We started inviting service providers to those meals who we could introduce to our guests over time, including those who could address the underlying issues of homelessness. Today, 85% of our guests who we refer to an affordable housing partner are housed within 6 months — and remain housed when we check back a year later. The vast majority of our guests now have a permanent medical home that is not the Emergency Department. And graduates of our job skills and training program are earning an average wage of $12.34/hour for work that lasts 38 hours per week (and they remain employed in these or better jobs when we check back a year later). What was once a hot meal serve in a church basement is now a thriving program that has 12,500 homeless contacts per year — and which we believe is responsible for at least part of the 10% reduction in experiences of homelessness that Chicago has seen in each of the last two years.

Can you please give us your favorite “Life Lesson Quote”?

In one of the Harry Potter books, Albus Dumbledore tells his students that the day will come when you may have to choose between doing what is right and what is easy. My life experience has matched Dumbledore’s advice that doing what is right is always the better choice.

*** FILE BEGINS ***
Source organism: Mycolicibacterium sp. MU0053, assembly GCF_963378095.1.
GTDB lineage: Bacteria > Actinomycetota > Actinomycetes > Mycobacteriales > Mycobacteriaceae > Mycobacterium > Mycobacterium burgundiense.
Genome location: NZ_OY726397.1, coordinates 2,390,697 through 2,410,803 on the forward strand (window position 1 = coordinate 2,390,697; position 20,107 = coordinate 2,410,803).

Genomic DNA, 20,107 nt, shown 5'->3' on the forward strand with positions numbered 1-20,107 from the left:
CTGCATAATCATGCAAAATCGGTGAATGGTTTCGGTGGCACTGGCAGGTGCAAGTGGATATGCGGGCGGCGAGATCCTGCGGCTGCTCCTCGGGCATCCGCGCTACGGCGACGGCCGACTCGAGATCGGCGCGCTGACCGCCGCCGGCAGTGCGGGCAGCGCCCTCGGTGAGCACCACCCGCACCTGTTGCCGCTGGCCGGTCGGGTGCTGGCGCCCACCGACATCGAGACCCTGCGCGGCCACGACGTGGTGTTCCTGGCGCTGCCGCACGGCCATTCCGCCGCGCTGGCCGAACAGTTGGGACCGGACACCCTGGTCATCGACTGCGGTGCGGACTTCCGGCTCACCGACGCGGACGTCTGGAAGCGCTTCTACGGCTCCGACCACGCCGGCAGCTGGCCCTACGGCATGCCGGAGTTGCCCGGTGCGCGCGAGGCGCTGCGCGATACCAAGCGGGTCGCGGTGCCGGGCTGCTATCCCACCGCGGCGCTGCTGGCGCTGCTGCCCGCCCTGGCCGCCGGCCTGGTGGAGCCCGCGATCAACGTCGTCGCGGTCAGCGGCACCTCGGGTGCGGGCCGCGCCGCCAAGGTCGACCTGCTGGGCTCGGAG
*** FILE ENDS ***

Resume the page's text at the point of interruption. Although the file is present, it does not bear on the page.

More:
None of us are able to achieve success without some help along the way. Is there a particular person who you are grateful towards who helped get you to where you are?

As a bright-eyed 20-something, I went on a fundraising call to Peter England to ask for his support of Care For Friends. He was the former CEO of Elizabeth Arden company and had also been running the Chicago Children’s museum as a fun retirement project for a few years. I expected to leave the meeting with a check, and perhaps a business contact I’d call on from time to time.

Over the years, he did, of course, have a lot of great advice to offer me as I worked through a series of private equity-held sales opportunities. But beyond that, he had a wealth of great advice about how to be a good person, an engaged member of the community, a good husband and much, much more. I still don’t know why he decided to invest time and mentorship in me — but his advice not only made be a successful business professional, it made me a successful person in life.

We are very blessed that some of the biggest names in Business, VC funding, Sports, and Entertainment read this column. Is there a person in the world, or in the US whom you would love to have a private breakfast or lunch with, and why? He or she might just see this 🙂

So many. But over the past few years, I’ve been really intrigued by the way LinkedIn is evolving their platform. The communication PhD in me is intrigued by the way it is a social media platform, but also a news source and a publishing and blogging platform that has been able to maintain a high standard of professionalism in everything written — very different than what you’d see on Facebook or Twitter. I’d love to sit down with Daniel Roth, the Editor in Chief of LinkedIn, to chat about his content strategy and editorial standards, and what makes it all work.

Thank you for all of these great insights!